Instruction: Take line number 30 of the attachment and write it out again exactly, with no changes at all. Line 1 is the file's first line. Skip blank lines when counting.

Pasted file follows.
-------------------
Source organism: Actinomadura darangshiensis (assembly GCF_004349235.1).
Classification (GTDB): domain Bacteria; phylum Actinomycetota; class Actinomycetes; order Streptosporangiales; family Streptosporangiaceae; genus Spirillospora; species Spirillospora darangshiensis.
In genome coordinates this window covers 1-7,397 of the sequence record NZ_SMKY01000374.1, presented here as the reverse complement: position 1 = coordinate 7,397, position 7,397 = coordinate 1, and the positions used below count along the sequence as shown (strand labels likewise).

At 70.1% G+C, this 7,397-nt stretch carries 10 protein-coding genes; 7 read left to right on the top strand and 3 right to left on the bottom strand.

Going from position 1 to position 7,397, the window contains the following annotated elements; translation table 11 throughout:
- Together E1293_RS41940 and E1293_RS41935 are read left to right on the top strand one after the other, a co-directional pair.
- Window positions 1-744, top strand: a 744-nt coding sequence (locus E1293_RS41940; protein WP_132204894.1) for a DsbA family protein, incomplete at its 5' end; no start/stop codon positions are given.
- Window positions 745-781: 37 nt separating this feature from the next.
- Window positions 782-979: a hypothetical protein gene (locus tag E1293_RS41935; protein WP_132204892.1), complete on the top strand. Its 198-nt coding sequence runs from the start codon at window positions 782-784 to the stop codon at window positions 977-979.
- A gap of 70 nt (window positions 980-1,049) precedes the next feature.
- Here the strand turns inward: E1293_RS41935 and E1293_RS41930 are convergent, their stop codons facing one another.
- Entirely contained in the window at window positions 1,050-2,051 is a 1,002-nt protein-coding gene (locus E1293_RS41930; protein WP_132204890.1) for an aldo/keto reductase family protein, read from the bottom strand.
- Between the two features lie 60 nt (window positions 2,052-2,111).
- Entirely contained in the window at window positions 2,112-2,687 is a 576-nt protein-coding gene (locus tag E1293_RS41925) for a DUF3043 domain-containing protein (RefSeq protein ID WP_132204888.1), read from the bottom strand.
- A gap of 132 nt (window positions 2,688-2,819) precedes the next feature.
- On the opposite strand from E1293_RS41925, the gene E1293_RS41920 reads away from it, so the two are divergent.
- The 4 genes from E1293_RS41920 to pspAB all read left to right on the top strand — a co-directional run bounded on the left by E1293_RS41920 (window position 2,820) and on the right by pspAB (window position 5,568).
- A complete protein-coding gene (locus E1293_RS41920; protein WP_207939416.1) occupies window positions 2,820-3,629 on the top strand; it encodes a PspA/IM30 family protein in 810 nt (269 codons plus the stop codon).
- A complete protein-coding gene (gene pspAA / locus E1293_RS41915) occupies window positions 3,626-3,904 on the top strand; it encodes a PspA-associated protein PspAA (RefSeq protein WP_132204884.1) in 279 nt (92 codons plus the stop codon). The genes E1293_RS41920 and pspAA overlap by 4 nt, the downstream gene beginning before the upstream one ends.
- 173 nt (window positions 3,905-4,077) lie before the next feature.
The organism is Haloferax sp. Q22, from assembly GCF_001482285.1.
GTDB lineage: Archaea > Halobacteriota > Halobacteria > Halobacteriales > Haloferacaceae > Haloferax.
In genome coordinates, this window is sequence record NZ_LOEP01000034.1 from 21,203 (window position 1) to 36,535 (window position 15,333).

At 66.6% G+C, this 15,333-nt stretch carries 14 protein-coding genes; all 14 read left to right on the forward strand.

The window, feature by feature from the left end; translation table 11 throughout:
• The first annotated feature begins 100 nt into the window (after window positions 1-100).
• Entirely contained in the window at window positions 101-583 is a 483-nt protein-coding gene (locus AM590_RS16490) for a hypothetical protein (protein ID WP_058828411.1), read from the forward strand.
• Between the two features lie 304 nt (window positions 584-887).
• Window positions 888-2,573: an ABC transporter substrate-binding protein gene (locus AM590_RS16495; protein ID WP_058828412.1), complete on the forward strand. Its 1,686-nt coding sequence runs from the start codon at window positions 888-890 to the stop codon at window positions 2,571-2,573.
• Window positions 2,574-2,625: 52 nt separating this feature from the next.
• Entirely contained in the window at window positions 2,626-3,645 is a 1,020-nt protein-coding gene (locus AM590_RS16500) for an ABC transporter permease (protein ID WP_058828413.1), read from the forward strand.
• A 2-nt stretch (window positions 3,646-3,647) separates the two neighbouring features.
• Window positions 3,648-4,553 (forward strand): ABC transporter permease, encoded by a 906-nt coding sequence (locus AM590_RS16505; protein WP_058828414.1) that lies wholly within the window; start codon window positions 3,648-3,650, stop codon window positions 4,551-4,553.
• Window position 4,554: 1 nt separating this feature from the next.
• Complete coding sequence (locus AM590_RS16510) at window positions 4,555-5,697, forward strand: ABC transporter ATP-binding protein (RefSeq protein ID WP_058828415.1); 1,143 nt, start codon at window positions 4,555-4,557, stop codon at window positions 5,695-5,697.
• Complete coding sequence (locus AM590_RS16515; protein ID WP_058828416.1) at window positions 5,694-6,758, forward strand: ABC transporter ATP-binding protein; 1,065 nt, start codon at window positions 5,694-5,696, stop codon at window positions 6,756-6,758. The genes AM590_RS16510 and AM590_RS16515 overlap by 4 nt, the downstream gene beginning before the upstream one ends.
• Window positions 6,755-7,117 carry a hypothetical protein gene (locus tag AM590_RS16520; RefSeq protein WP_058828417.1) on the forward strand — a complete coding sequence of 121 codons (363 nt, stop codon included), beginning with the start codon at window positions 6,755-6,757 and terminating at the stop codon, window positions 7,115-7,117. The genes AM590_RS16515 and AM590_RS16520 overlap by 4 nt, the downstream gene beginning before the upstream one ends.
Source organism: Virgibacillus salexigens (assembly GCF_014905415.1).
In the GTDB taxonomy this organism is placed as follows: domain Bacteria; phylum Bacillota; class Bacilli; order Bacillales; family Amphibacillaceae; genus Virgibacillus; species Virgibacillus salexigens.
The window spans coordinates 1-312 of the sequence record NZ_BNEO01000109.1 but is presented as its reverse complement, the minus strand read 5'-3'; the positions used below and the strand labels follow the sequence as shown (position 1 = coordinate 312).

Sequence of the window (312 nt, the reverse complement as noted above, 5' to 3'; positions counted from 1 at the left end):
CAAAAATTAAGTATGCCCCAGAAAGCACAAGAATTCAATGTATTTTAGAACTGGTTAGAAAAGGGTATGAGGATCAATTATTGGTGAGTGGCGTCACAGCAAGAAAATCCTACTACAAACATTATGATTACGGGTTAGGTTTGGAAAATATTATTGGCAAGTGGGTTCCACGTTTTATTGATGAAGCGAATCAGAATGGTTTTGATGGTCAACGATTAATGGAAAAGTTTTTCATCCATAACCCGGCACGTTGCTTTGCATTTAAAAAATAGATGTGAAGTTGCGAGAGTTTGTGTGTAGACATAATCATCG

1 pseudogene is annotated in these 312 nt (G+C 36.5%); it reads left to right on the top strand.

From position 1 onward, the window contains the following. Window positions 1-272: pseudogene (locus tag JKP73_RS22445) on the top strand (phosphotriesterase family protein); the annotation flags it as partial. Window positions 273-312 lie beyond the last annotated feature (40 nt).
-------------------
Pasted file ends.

• Window positions 2,574-2,625: 52 nt separating this feature from the next.